Ashley Corbett

Hi! I'm Ashley, a travel writer and photographer from Canada. I'm currently living in Japan and travelling Asia. Be sure to check out my social media pages (linked below) for more. 

Want to get in touch? storiesafar@gmail.com

How I got to 6 months in Vietnam

How I got to 6 months in Vietnam

A rollercoaster of uncertainty, fright and loneliness, mixed with bursts of excitement and optimism has brought me to this point. Moving to a new country is not always glamorous, despite what I may lead friends to believe on Instagram. But the lessons the experience has taught me, and the challenges it has forced me to overcome, I value. I also think it’s changed me more than I could have imagined.

The first lesson I learned was self-reliance. Originally, I planned to spend my time teaching in Vietnam with a close friend, but she had to leave shortly after our arrival in late October due to unforeseen circumstances. That caught me off guard, and at a time when the culture shock was fresh like a new wound. I didn’t really see how I could do it by myself. The language barrier, the noise, the crowds... the unfamiliarity of literally everything seemed too much to go it alone. After some deep despair, I sucked it up and told myself I’d stay for at least six months. If I wanted to go home at that point, or to somewhere more comfortable (New Zealand and Australia beckoned), I would.

The following few months were slow and, admittedly, they were difficult. My anxiety was sky high much of the time. When Christmas rolled around I was the most homesick I’ve ever felt. (I haven't lived at home in five years, so that meant something for me). When holiday music played in stores I felt angry. I looked at flights back to Canada several times. During a period that’s meant to be spent with comfortably with family and friends, I was feeling the opposite. Granted, I had a few friends who made all the right efforts to combat our collective melancholy, but Saigon just wasn’t anything close to home. It was another planet. I was out of place.

Then, the New Year came and I, probably for the first time, made resolutions I would follow. They essentially boiled down to getting out of the rut I was in. Refusing to let my own anxiety swallow me, I set small goals that eventually lifted me up. I began meeting more people, getting out of my comfort zone in social situations and at least attempting to communicate with locals rather than hiding from the language barrier.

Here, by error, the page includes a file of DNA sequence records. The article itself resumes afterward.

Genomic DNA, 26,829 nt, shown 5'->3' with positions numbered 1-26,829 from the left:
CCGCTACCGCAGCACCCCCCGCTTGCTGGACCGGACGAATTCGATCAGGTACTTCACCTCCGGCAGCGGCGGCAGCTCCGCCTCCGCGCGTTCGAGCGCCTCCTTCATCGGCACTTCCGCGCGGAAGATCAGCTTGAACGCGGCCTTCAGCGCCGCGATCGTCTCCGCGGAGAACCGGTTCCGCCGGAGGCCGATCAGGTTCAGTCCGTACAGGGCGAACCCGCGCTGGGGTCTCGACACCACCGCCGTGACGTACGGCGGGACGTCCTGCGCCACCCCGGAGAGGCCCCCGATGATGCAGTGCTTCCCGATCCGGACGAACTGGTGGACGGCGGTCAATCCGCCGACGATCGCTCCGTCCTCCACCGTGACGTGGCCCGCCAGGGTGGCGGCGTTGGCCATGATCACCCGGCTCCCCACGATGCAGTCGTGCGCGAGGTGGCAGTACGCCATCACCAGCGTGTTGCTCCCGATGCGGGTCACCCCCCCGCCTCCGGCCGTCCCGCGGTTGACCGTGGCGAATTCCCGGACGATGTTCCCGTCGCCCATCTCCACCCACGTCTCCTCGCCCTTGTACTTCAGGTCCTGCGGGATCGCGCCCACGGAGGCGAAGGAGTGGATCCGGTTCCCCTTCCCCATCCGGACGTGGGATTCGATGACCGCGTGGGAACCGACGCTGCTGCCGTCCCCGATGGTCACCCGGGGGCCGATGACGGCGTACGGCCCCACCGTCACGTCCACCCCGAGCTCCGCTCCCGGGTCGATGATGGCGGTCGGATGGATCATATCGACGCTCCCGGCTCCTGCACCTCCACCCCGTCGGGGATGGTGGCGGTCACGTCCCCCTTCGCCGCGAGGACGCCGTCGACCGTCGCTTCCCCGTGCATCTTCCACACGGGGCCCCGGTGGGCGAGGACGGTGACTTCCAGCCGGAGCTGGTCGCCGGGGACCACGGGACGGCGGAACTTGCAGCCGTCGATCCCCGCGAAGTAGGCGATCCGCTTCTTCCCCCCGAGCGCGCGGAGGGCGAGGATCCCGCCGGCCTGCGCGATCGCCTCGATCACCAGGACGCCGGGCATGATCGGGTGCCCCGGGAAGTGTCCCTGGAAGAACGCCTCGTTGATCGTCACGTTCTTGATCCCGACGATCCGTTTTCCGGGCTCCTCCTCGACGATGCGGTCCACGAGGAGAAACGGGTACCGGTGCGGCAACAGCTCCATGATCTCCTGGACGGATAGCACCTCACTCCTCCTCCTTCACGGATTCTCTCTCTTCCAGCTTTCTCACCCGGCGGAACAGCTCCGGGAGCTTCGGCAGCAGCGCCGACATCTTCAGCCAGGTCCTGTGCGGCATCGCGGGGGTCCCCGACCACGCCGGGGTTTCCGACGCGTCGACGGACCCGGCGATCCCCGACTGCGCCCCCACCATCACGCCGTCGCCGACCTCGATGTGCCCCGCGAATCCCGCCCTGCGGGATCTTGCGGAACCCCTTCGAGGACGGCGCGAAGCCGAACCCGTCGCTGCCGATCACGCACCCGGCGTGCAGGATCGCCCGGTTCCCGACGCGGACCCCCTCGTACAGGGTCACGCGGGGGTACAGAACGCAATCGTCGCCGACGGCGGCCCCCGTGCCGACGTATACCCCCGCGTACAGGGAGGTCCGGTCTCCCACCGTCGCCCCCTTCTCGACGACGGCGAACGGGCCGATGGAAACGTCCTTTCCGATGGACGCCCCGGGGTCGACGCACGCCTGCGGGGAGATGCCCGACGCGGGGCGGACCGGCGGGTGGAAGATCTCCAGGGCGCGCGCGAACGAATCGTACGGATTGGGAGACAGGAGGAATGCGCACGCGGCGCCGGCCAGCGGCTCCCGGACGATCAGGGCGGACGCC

The Lunar New Year in Saigon.

The Lunar New Year in Saigon.

Somehow, I got here. It’s like I blinked at that moment and ended up at the 6 month mark. I know that time heals and forces you to adjust, so I attribute a lot of that progress to time. There’s also luck, luck that I met the right people and luck that Saigon is a city full of expats – a definite ‘it is what you make it’ city for foreigners. But I also worked. Hard.

In Western society we tend to define the word “work” purely from a career standpoint. We preach that kids should hard work in school for the pay off of a good career throughout which they will continue to work hard. I realize that’s how capitalist society functions, and admire people who enjoy that lifestyle and who have worked their butts off to start businesses, to become successful artists, doctors and lawyers. But why don’t we emphasize the value of different work just as much? Parents work on their family’s wellbeing. Partners work on their marriages and relationships. People work on themselves: on their mental and physical health, their individual goals, their hobbies and their happiness. Where’s the section for that work experience on a CV?

I have been constantly learning since I arrived in Saigon 6 months ago – from others and from myself. I think the overarching lesson that I’ve grown to understand is the true value of independent life experience. Building a life for myself across the world has been one of the most rewarding accomplishments I’ve ever worked for. Much of that value is in living somewhere fascinating, and being surrounded by newness and stimulation – that in itself is fulfilling. It’s also partly due to the fortune that I met incredible friends who help to soften homesickness and make things fun. Then there’s the fact that Saigon is home to, I’m sure, one of the friendliest cultures on the planet. Lastly, there’s a sense of achievement and self-growth. All of these elements come together in my reflection on the past six months.

 A monk tends to his plants in Da Lat.

A monk tends to his plants in Da Lat.

 Fruit sellers at a floating market in the Mekong Delta.

Fruit sellers at a floating market in the Mekong Delta.

 The street food scene is always its most lively at night. Taken in Da Lat.

The street food scene is always its most lively at night. Taken in Da Lat.

I know I’m lucky in a lot of ways and I won’t deny that – not everyone has the chance to jet off in search of self-realization and a new life. I try to check my privilege often. But I do think that a little recognition of non-career related accomplishments is an important practice. I’ve learned that moving somewhere new won’t necessarily erase loneliness, existentialism, anxiety, self-doubt, family trouble or any other number of personal issues that we all deal with some version of. I’ve also learned that doing things for yourself is sometimes one of the most rewarding things you can do.

 Sippin' tea in Saigon.

Sippin' tea in Saigon.

Stumbling upon worship in Bali

Stumbling upon worship in Bali

Cambodia: perceptions of a recovering country

Cambodia: perceptions of a recovering country